Holt School Embraces Blended Learning
The Hamilton Holt School is pioneering blended learning in its spring 2013 courses through a grant from the Associated Colleges of the South. Through the grant, five faculty participants learned how to integrate traditional teaching methods with virtual or online teaching methods where a portion of instruction is presented through online-mediated modules and discourse.
Faculty participants attended two 2-hour informational sessions taught by Associate Professor of Communication Rick Bommelje to learn more about blended learning and how it can be applied to course development. During the intersession from January 7-11, the faculty completed a 20-hour workshop taught by Carrie Schulz and Meribeth Huebner during which they developed a blended learning module for one of their courses. The faculty involved in the training represent a wide range of disciplines including biology, psychology, foreign languages, among others.
According to Adjunct Professor Dianne Bennett, “The blended learning initiative workshop was instrumental in helping me design my Psychology 101 blended course for spring 2013. The workshops provided me with the opportunity to deeply reflect on how to effectively transform and deliver course content in a meaningful student-centered, blended format. I am much more prepared to incorporate technological tools into my course. Furthermore, the sharing of information, resources, and ideas between colleagues was fantastic!” she explained.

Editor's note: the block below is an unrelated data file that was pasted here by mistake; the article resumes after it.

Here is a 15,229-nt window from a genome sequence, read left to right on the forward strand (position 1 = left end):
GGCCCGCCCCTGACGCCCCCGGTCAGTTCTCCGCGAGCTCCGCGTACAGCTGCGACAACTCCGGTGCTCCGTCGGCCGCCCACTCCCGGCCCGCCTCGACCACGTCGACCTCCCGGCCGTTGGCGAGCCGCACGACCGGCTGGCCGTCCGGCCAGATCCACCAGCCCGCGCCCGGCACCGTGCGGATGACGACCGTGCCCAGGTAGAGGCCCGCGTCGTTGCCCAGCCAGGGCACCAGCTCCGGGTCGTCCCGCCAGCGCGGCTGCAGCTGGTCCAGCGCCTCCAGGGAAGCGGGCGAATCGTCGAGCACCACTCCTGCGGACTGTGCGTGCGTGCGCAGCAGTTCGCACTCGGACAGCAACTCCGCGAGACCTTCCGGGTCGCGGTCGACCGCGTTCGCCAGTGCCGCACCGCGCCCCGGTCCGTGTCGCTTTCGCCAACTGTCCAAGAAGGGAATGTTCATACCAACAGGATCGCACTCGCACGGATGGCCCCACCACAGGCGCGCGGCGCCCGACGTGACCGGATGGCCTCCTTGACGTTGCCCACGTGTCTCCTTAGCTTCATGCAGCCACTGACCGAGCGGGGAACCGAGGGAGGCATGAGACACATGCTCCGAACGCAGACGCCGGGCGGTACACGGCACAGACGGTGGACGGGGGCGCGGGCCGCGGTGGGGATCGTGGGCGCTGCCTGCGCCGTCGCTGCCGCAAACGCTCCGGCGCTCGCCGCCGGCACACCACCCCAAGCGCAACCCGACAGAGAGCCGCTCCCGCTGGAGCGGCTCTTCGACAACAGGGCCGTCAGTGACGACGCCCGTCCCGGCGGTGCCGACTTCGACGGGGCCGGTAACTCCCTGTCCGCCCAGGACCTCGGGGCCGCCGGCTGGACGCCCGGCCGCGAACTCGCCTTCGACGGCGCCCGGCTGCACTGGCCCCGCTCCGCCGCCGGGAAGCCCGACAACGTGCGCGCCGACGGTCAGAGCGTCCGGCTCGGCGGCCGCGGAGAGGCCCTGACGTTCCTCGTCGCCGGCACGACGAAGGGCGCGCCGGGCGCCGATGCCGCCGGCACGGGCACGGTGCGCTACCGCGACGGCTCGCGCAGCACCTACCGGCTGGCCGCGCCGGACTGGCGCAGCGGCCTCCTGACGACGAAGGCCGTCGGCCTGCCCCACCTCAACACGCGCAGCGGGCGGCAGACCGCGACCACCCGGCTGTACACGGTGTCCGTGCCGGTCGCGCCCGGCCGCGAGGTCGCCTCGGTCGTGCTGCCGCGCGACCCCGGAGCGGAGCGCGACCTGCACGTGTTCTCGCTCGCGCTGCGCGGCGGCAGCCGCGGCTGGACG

Holt School Dean David Richard, who instigated the endeavor, said, “This gives our faculty the chance to expose our students to a wider range of teaching methodologies to supplement the traditional face-to-face lecture. We are still maintaining the personalized education that is the hallmark of liberal arts colleges but utilizing 21st century technology to enhance the learning opportunities.”
Students will be assessed before, during, and after the blended learning modules. Reactions to the blended learning formats and traditional face-to-face instruction will be compared, and learning outcomes will be assessed.
The blended learning initiative is designed to create the foundation for additional blended learning efforts. Dean Richard envisions several blended learning courses in the fall semester with more courses coming in subsequent semesters.
This project was funded by the Associated Colleges of the South through a Mellon Foundation Faculty Advancement Grant.